When pro-Trump protesters descended on state capitals to demand reopening, nobody shot at them, not even when they endangered police lives by screaming into their faces, unmasked, during a pandemic. Nobody shot at them when they carried weapons into state legislative buildings to intimidate state legislators and governors. And of course, those protesters received the full-throated endorsement of President Trump. “Liberate Minnesota!” Trump tweeted on April 17.
Threats of armed violence by pro-Trump demonstrators forced the shutdown of the Michigan legislature in mid-May. But about that militancy, Trump was indulgent. He tweeted May 1: “The Governor of Michigan should give a little, and put out the fire. These are very good people, but they are angry. They want their lives back again, safely! See them, talk to them, make a deal.”
An armed intruder is not a peaceful protester. If the targets yield before the intruder discharges his weapon at them, they have still been coerced. The threat of violence works only to the extent that the imminence of violence is credible. And it was imminent violence that pro-Trump protesters displayed in Minnesota, in Michigan, in the state of Washington. But no federalizing of the National Guard there, no threats of indiscriminate shooting, only gentle understanding of people who gridlocked state capitals in service of their abject lunatic theory that Bill Gates wanted to inject microchips into their bums.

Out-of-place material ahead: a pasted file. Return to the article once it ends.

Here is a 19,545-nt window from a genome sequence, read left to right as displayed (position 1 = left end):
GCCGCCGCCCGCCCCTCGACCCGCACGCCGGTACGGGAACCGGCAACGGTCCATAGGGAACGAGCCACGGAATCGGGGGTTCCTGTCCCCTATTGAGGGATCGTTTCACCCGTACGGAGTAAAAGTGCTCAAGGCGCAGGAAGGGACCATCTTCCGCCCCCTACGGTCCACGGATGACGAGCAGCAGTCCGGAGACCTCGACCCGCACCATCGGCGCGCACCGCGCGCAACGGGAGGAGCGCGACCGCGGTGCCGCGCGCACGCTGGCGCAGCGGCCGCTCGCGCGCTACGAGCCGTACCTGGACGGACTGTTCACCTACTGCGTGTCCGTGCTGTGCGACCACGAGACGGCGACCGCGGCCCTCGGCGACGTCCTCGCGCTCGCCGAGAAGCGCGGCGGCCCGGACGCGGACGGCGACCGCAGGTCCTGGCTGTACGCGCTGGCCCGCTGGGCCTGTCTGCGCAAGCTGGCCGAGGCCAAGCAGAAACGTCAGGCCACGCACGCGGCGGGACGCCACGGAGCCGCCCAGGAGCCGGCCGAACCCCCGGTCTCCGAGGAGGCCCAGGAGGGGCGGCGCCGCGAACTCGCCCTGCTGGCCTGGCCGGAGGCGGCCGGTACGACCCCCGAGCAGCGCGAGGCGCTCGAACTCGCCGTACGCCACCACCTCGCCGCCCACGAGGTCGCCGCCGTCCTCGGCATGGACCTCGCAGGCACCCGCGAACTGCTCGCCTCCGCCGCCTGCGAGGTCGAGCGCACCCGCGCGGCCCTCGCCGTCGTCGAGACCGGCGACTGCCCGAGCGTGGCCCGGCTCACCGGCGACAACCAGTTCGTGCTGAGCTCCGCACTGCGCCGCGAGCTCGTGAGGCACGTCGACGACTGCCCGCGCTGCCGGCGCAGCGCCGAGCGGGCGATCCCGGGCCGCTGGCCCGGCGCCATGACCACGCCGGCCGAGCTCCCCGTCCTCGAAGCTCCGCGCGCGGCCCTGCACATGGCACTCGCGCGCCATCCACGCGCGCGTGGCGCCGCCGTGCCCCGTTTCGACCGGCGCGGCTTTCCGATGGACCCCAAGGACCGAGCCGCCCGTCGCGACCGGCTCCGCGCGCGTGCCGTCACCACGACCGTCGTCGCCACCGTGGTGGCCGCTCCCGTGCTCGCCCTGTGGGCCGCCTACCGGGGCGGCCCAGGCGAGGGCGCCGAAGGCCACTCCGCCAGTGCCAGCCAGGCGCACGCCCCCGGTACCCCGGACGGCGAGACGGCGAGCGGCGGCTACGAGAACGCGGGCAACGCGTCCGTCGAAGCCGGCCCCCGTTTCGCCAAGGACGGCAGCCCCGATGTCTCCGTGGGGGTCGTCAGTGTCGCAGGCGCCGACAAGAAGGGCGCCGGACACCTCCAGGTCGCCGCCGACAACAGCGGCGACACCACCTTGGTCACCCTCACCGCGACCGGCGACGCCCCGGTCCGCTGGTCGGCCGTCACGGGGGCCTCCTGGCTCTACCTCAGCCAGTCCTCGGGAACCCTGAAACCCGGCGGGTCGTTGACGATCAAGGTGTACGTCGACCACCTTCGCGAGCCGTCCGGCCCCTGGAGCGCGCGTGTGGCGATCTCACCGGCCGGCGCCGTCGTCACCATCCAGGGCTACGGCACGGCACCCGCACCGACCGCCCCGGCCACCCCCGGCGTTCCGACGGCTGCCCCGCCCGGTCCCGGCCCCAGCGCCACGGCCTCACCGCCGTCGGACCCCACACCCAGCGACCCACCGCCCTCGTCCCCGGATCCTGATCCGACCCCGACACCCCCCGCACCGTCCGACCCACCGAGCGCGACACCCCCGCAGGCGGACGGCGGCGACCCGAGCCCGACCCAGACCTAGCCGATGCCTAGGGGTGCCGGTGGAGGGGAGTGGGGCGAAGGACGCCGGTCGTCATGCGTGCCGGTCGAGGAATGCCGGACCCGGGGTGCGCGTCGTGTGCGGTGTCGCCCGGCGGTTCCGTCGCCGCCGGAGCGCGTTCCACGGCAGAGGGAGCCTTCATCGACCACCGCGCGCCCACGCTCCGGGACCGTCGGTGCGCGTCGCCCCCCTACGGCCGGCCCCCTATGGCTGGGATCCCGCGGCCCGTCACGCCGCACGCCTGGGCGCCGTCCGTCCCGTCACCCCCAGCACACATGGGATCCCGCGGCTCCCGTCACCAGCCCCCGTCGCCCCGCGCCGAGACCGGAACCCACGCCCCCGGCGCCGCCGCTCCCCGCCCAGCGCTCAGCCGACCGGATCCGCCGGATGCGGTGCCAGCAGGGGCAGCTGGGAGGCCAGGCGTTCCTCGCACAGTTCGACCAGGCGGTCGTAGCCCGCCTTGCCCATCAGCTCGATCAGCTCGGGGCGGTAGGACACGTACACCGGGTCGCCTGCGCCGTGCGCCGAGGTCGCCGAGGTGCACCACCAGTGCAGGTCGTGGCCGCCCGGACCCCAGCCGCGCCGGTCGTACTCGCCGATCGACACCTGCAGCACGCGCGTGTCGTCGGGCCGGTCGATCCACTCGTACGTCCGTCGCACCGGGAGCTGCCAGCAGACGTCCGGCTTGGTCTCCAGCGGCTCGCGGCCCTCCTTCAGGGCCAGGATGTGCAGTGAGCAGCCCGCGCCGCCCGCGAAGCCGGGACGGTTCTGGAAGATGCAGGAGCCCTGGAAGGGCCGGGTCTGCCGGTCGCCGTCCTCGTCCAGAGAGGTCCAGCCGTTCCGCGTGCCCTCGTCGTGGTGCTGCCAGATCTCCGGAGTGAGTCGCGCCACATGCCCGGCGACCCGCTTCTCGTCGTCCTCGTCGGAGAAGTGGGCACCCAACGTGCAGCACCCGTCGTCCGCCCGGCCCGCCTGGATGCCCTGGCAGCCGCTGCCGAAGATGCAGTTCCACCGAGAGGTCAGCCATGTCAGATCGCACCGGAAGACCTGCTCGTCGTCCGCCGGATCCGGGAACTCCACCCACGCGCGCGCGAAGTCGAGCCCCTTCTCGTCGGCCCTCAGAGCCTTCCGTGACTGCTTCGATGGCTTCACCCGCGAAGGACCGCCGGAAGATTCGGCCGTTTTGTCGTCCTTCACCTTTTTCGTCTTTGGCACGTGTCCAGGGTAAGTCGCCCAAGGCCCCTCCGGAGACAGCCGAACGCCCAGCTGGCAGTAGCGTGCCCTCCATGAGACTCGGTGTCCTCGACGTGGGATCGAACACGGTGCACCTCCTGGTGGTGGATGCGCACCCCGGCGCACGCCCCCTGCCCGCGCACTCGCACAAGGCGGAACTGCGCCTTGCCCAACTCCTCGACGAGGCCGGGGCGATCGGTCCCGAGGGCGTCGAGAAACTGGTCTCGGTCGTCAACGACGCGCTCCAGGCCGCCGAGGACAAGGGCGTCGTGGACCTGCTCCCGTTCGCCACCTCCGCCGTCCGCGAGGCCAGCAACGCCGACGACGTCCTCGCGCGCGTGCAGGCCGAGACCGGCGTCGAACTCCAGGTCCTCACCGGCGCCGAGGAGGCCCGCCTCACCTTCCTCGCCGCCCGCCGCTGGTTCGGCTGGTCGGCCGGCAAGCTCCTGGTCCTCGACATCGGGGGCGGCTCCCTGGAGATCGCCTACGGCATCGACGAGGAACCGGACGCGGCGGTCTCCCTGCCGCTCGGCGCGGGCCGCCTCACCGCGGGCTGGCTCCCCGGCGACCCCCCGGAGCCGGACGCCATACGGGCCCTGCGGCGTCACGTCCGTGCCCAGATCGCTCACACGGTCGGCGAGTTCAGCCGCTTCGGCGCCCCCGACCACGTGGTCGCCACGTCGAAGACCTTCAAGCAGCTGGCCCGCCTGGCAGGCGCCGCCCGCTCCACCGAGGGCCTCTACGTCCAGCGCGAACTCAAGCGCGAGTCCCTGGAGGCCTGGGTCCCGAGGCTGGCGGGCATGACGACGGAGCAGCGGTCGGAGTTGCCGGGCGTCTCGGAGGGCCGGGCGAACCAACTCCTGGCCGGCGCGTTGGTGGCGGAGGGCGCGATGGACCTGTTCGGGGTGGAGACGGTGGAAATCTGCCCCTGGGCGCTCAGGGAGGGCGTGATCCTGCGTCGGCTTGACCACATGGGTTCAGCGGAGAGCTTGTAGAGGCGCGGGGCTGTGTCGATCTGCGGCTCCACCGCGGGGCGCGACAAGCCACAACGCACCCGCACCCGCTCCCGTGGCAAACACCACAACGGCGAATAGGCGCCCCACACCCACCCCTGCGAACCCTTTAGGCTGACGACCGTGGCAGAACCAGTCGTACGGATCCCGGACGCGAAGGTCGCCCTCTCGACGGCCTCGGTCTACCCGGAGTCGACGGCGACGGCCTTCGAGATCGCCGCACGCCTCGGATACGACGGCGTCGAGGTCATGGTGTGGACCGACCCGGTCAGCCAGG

The Trump presidency has shown America aspects of itself that few of us wished to see. Even having been forced to watch them up close through three shameful years of presidential corruption, those aspects are still hard for many of us to accept. But along with the monuments of law, along with the rhetoric of liberty, along with the proud achievements of American history, there also exists the realities that Trump daily exposes: impunity for some forms of looting, impunity for some forms of violence, impunity for some forms of lawbreaking. [Continue reading…]